This will be a simple 2 piece mold. On a piece of thick cardboard, use modeling clay to create the form that will evetually become the second piece of your mold. Do this by embedding half of your mace in bock of modeling clay. Make sure you have an adequate thickness all around the mace, including the underside (depending on the type of silicone, 1/4 inch is probably adequate). You may wish to coat the side of the mace you are going to embed with a very thin coat of vaseline before embedding it to facilatate separation later on.

Once the mace is embedded, VERY CAREFULLY sculpt the edges where the mace meets the clay. Any small gaps, underhangs, or overhangs will be picked up by the silicone when you pour your mold. The cleaner the edge, the better you mold will be. This is the hardest, most time consuming step in the whole process, and I found it frustrating until I learned to view mold-making as a craft just as challenging as creating the original to be molded. In fact, I usually spend more time with this step than with creating the original piece.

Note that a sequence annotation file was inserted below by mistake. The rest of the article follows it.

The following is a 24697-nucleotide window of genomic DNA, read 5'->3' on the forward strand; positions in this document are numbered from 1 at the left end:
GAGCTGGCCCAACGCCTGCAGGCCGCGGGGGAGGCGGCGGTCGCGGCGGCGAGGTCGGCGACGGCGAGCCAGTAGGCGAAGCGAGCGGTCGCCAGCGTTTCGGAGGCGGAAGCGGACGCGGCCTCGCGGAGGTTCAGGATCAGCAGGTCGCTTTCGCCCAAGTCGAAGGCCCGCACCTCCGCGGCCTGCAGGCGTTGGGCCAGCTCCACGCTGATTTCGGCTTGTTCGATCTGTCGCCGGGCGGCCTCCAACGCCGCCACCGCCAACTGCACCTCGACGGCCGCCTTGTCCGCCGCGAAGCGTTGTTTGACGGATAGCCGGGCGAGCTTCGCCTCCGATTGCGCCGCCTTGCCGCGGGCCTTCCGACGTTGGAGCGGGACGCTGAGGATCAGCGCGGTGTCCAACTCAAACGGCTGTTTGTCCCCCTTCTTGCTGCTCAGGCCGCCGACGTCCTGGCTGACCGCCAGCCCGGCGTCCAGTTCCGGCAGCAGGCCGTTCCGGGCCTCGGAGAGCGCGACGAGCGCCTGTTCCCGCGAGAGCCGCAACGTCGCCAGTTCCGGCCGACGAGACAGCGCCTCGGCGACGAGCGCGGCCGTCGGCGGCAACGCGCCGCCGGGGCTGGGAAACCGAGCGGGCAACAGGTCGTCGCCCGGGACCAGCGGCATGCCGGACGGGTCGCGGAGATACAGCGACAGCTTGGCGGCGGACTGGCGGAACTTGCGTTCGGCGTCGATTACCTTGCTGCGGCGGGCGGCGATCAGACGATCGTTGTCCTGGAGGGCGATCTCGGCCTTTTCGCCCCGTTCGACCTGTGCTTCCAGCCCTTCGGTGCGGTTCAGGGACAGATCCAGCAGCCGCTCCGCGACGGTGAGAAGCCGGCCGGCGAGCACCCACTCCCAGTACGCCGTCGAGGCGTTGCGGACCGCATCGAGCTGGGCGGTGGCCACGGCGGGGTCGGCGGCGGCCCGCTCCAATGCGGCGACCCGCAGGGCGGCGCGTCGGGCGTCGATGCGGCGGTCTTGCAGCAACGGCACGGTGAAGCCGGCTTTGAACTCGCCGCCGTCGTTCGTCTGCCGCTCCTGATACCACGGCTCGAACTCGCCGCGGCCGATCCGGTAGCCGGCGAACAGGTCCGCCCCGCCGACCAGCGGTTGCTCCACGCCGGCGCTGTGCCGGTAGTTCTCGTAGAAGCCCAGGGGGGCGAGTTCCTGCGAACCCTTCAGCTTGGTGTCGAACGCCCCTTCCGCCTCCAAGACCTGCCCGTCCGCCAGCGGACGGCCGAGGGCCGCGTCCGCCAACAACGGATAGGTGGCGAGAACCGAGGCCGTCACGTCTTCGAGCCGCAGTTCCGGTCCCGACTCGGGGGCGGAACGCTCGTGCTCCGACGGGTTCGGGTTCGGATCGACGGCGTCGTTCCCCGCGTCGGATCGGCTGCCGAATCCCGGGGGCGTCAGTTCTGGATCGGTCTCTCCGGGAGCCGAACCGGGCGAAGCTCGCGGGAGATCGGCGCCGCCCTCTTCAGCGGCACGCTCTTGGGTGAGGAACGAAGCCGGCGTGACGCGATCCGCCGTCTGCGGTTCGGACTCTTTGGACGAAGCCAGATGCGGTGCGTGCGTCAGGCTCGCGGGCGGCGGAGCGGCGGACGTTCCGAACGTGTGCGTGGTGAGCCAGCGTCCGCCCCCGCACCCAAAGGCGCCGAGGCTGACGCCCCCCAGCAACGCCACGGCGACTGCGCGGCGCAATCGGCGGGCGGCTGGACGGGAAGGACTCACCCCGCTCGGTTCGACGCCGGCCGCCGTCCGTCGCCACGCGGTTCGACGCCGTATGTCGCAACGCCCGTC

Now create some registration bumps, both positive and negative, to make lining up you mold idiot-proof. These bumps can extend all the way to the edge of the block so it makes it easier visually to orient your 2 mold pieces before pressing them together.

Now use cardboard and tape to create a box around your modeling clay block. You can cut away some of your clay to get a goodfit. Use a sculpting tool to blend the clay block in with the cardboard walls so you don't get silicone seeping down the sides and out the bottom when you pour.

Reinforce the bottom with a strip of modeling clay (which will also help prevent the silicone from running everywhere if if does seep down between the clay and the cardboard walls).